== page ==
About NANPA

About The North American Numbering Plan Administrator (NANPA)

NANPA holds overall responsibility for the neutral administration of NANP numbering resources, subject to directives from regulatory authorities in the countries that share the NANP. NANPA's responsibilities include assignment of NANP resources, and, in the U.S. and its territories, coordination of area code relief planning and collection of utilization and forecast data.

NANPA is not a policy-making entity. In making assignment decisions, NANPA follows regulatory directives and industry-developed guidelines. NANPA's responsibilities are defined in Federal Communication Commission (FCC) rules and in comprehensive technical requirements drafted by the telecommunications industry and approved by the FCC.

Since 1997, the FCC has selected the company that serves as the NANPA through a competitive bidding process. In 1997, Neustar (then Lockheed Martin IMS) was selected to serve for a five-year term as NANPA. Neustar was again selected in July 2003 to serve as the NANPA. In June 2012, the NANPA function was again competitively bid by the FCC and Neustar was chosen to serve another five-year term.

In 2018, the NANPA function was competitively bid by the FCC and Somos was chosen to act as the NANPA for a one-year term.

Regulatory authorities in various NANP countries have named national administrators to oversee the numbering resources assigned by NANPA for use within their country. NANPA is the national administrator for the U.S. and its territories. COMsolve Inc. serves as the Canadian Numbering Administrator. In other participating countries, regulatory authorities either serve as the national administrator or delegate the responsibility to the dominant carrier. NANPA, in its overall coordinating role, consults with and provides assistance to regulatory authorities and national administrators to ensure that numbering resources are used in the best interests of all participants in the North American Numbering Plan.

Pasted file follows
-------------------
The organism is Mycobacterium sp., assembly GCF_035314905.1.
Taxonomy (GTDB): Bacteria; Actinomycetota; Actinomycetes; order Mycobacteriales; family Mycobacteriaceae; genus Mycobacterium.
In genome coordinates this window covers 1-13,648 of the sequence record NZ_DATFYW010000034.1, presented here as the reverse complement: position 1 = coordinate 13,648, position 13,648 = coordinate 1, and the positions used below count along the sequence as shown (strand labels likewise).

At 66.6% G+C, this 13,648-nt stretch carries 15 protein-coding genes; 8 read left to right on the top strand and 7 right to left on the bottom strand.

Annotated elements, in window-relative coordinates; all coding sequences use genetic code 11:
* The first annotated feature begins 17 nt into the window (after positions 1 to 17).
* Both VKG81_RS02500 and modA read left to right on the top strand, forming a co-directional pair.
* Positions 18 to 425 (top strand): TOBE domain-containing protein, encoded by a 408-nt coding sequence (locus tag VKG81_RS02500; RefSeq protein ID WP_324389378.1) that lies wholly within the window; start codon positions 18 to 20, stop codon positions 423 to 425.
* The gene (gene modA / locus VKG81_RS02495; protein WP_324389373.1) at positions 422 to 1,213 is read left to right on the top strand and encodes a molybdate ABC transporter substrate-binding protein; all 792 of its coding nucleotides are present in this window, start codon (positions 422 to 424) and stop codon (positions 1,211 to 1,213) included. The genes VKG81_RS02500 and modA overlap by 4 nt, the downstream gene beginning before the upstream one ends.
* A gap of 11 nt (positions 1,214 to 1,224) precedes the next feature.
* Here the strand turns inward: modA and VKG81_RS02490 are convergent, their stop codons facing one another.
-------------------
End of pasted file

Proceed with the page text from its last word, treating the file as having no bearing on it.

About the North American Numbering Plan

 

The North American Numbering Plan (NANP) is an integrated telephone numbering plan serving 20 North American countries that share its resources. These countries include the United States and its territories, Canada, Bermuda, Anguilla, Antigua & Barbuda, the Bahamas, Barbados, the British Virgin Islands, the Cayman Islands, Dominica, the Dominican Republic, Grenada, Jamaica, Montserrat, Sint Maarten, St. Kitts and Nevis, St. Lucia, St. Vincent and the Grenadines, Trinidad and Tobago, and Turks & Caicos.

Regulatory authorities in each participating country have plenary authority over numbering resources, but the participating countries share numbering resources cooperatively.

AT&T developed the North American Numbering Plan in 1947 to simplify and facilitate direct dialing of long distance calls. Implementation of the plan began in 1951.

The International Telecommunications Union (ITU) assigned country code "1" to the NANP area. The NANP conforms with ITU Recommendation E.164, the international standard for telephone numbering plans.

NANP numbers are ten-digit numbers consisting of a three-digit Numbering Plan Area (NPA) code, commonly called an area code, followed by a seven-digit local number. The format is usually represented as

NXX-NXX-XXXX

where N is any digit from 2 through 9 and X is any digit from 0 through 9.

More information can be found under Numbering Resources.

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